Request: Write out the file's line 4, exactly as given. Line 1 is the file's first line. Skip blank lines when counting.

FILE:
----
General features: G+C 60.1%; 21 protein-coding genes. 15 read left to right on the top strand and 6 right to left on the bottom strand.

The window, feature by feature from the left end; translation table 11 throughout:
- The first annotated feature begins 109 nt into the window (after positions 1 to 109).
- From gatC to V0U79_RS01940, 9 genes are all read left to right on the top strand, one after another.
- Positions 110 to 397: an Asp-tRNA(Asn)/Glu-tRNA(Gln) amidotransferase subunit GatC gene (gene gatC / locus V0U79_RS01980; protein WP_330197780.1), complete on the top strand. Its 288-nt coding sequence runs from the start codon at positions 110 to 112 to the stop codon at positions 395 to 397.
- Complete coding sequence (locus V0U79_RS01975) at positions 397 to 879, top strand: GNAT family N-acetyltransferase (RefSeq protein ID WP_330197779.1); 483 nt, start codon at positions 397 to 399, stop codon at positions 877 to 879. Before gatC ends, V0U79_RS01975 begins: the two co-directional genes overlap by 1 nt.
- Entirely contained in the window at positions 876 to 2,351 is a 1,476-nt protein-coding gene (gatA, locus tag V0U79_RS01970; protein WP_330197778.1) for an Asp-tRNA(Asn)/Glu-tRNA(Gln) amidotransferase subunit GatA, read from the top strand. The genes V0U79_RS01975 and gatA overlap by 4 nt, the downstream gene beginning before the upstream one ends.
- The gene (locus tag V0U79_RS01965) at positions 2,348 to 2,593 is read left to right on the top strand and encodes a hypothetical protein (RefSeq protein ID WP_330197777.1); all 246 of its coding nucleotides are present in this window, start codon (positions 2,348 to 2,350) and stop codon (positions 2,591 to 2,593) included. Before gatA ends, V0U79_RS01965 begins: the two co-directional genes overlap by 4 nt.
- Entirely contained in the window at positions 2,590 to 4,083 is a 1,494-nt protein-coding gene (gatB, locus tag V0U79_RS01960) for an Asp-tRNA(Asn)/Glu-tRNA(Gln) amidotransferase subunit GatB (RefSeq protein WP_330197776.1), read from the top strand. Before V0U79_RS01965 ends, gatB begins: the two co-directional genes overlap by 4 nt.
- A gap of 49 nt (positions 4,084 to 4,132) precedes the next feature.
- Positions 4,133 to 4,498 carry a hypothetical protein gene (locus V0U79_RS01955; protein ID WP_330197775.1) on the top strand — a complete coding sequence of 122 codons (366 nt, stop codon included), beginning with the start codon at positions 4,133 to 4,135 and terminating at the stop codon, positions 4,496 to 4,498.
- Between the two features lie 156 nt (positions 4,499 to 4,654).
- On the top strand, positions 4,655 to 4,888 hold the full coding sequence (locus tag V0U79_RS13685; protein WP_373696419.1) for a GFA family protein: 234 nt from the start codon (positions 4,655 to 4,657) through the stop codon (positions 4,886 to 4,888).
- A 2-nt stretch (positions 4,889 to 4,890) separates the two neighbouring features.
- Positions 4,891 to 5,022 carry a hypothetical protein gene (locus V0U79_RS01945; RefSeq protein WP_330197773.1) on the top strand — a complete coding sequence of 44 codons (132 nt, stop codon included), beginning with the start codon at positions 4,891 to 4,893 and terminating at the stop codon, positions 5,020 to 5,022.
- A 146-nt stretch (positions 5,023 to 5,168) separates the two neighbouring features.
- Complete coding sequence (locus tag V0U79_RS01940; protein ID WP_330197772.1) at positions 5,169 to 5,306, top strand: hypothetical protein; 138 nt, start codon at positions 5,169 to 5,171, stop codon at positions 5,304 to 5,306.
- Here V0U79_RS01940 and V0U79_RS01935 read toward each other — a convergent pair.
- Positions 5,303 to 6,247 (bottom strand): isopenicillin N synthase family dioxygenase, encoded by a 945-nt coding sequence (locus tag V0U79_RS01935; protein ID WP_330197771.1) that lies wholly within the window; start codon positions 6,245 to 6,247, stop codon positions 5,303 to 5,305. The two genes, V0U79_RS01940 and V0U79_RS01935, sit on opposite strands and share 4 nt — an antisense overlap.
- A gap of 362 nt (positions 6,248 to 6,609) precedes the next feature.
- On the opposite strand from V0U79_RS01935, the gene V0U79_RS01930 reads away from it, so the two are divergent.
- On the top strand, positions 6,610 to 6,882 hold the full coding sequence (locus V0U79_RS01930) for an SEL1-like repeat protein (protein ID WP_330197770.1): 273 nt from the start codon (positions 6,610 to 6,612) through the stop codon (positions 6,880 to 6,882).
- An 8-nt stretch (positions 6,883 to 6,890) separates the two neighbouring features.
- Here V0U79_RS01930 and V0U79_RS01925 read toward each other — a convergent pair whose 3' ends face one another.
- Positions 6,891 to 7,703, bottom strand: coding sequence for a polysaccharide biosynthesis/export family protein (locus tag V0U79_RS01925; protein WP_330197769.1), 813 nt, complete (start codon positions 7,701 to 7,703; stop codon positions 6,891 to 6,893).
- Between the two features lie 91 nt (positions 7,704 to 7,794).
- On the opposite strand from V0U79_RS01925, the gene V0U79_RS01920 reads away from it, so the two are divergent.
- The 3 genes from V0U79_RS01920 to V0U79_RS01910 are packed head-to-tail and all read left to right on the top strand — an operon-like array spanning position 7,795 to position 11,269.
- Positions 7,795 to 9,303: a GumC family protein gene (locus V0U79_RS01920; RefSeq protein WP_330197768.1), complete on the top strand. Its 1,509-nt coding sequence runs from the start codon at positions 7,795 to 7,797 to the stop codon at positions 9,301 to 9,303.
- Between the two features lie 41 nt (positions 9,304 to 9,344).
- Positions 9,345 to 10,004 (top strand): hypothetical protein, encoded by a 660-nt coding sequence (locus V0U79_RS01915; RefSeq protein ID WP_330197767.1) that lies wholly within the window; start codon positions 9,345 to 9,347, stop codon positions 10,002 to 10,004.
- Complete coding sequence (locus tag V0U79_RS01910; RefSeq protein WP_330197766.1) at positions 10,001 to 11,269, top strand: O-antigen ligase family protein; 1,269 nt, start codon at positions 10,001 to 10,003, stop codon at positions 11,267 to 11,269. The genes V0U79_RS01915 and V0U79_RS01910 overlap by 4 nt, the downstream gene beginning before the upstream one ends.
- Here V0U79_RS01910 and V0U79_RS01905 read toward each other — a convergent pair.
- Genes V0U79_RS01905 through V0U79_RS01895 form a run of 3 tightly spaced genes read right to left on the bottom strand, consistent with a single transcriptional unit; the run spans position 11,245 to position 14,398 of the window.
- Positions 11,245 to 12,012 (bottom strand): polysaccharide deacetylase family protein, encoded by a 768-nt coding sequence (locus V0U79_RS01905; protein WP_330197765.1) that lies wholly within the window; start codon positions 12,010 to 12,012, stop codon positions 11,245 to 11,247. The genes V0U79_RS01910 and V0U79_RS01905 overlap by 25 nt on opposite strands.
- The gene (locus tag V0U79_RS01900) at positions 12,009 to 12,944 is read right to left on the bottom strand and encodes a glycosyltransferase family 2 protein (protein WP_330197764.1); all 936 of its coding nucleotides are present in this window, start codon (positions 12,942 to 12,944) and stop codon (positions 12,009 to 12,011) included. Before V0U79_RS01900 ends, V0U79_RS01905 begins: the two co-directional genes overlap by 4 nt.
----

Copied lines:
- From gatC to V0U79_RS01940, 9 genes are all read left to right on the top strand, one after another.